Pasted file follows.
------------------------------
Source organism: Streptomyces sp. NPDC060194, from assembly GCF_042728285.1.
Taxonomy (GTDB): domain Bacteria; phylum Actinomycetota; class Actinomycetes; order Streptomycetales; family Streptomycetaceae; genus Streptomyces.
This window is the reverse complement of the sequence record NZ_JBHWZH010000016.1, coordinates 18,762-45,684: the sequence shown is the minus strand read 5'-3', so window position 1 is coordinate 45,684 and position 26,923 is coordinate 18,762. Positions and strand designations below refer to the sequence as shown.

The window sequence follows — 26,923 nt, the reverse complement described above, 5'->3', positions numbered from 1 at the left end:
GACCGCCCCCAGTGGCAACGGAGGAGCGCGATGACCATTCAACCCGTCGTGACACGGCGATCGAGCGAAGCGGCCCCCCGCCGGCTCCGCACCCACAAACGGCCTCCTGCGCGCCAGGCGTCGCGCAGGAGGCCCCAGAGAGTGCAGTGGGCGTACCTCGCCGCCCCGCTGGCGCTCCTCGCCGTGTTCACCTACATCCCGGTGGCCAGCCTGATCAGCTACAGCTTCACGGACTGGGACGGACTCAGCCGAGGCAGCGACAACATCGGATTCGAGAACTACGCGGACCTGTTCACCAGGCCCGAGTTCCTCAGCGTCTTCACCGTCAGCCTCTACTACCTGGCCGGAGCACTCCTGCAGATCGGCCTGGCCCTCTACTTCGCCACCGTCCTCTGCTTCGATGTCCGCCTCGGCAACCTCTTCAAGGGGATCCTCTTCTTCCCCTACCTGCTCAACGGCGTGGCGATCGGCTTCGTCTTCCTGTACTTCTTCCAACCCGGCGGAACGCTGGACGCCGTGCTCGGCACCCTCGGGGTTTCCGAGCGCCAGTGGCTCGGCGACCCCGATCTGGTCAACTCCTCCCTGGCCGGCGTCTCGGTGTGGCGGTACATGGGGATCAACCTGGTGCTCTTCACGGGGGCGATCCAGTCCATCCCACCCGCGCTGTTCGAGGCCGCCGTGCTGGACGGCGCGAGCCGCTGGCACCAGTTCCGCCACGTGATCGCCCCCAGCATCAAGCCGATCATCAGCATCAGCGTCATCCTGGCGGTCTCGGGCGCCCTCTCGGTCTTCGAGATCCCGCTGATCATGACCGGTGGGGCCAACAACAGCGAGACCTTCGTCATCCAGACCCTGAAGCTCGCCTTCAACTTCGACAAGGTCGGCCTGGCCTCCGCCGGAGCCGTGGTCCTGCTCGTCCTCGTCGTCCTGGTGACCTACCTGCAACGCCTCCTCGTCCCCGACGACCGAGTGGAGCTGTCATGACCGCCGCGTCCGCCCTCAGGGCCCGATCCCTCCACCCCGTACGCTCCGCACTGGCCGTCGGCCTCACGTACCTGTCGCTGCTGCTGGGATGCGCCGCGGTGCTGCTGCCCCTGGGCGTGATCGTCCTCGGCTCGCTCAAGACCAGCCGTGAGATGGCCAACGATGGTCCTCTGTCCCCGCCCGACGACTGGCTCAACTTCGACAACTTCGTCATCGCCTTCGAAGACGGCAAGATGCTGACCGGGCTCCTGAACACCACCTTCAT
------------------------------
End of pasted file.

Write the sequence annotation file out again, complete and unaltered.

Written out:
Source organism: Streptomyces sp. NPDC060194, from assembly GCF_042728285.1.
Taxonomy (GTDB): domain Bacteria; phylum Actinomycetota; class Actinomycetes; order Streptomycetales; family Streptomycetaceae; genus Streptomyces.
This window is the reverse complement of the sequence record NZ_JBHWZH010000016.1, coordinates 18,762-45,684: the sequence shown is the minus strand read 5'-3', so window position 1 is coordinate 45,684 and position 26,923 is coordinate 18,762. Positions and strand designations below refer to the sequence as shown.

The window sequence follows — 26,923 nt, the reverse complement described above, 5'->3', positions numbered from 1 at the left end:
GACCGCCCCCAGTGGCAACGGAGGAGCGCGATGACCATTCAACCCGTCGTGACACGGCGATCGAGCGAAGCGGCCCCCCGCCGGCTCCGCACCCACAAACGGCCTCCTGCGCGCCAGGCGTCGCGCAGGAGGCCCCAGAGAGTGCAGTGGGCGTACCTCGCCGCCCCGCTGGCGCTCCTCGCCGTGTTCACCTACATCCCGGTGGCCAGCCTGATCAGCTACAGCTTCACGGACTGGGACGGACTCAGCCGAGGCAGCGACAACATCGGATTCGAGAACTACGCGGACCTGTTCACCAGGCCCGAGTTCCTCAGCGTCTTCACCGTCAGCCTCTACTACCTGGCCGGAGCACTCCTGCAGATCGGCCTGGCCCTCTACTTCGCCACCGTCCTCTGCTTCGATGTCCGCCTCGGCAACCTCTTCAAGGGGATCCTCTTCTTCCCCTACCTGCTCAACGGCGTGGCGATCGGCTTCGTCTTCCTGTACTTCTTCCAACCCGGCGGAACGCTGGACGCCGTGCTCGGCACCCTCGGGGTTTCCGAGCGCCAGTGGCTCGGCGACCCCGATCTGGTCAACTCCTCCCTGGCCGGCGTCTCGGTGTGGCGGTACATGGGGATCAACCTGGTGCTCTTCACGGGGGCGATCCAGTCCATCCCACCCGCGCTGTTCGAGGCCGCCGTGCTGGACGGCGCGAGCCGCTGGCACCAGTTCCGCCACGTGATCGCCCCCAGCATCAAGCCGATCATCAGCATCAGCGTCATCCTGGCGGTCTCGGGCGCCCTCTCGGTCTTCGAGATCCCGCTGATCATGACCGGTGGGGCCAACAACAGCGAGACCTTCGTCATCCAGACCCTGAAGCTCGCCTTCAACTTCGACAAGGTCGGCCTGGCCTCCGCCGGAGCCGTGGTCCTGCTCGTCCTCGTCGTCCTGGTGACCTACCTGCAACGCCTCCTCGTCCCCGACGACCGAGTGGAGCTGTCATGACCGCCGCGTCCGCCCTCAGGGCCCGATCCCTCCACCCCGTACGCTCCGCACTGGCCGTCGGCCTCACGTACCTGTCGCTGCTGCTGGGATGCGCCGCGGTGCTGCTGCCCCTGGGCGTGATCGTCCTCGGCTCGCTCAAGACCAGCCGTGAGATGGCCAACGATGGTCCTCTGTCCCCGCCCGACGACTGGCTCAACTTCGACAACTTCGTCATCGCCTTCGAAGACGGCAAGATGCTGACCGGGCTCCTGAACACCACCTTCAT